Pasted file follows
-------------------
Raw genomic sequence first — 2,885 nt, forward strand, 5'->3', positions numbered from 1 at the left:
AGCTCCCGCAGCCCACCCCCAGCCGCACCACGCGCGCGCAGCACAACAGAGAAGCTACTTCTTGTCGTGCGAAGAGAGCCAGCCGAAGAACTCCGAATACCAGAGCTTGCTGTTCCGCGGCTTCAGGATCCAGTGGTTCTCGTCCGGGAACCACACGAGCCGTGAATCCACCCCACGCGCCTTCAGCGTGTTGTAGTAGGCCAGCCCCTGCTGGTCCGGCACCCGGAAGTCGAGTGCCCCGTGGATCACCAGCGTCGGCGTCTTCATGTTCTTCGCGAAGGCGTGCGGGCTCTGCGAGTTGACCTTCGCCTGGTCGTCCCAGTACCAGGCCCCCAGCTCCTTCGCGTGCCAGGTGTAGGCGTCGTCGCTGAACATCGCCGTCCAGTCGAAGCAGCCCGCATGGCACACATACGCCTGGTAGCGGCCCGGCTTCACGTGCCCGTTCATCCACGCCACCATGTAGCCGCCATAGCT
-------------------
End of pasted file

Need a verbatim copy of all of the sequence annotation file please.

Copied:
Raw genomic sequence first — 2,885 nt, forward strand, 5'->3', positions numbered from 1 at the left:
AGCTCCCGCAGCCCACCCCCAGCCGCACCACGCGCGCGCAGCACAACAGAGAAGCTACTTCTTGTCGTGCGAAGAGAGCCAGCCGAAGAACTCCGAATACCAGAGCTTGCTGTTCCGCGGCTTCAGGATCCAGTGGTTCTCGTCCGGGAACCACACGAGCCGTGAATCCACCCCACGCGCCTTCAGCGTGTTGTAGTAGGCCAGCCCCTGCTGGTCCGGCACCCGGAAGTCGAGTGCCCCGTGGATCACCAGCGTCGGCGTCTTCATGTTCTTCGCGAAGGCGTGCGGGCTCTGCGAGTTGACCTTCGCCTGGTCGTCCCAGTACCAGGCCCCCAGCTCCTTCGCGTGCCAGGTGTAGGCGTCGTCGCTGAACATCGCCGTCCAGTCGAAGCAGCCCGCATGGCACACATACGCCTGGTAGCGGCCCGGCTTCACGTGCCCGTTCATCCACGCCACCATGTAGCCGCCATAGCT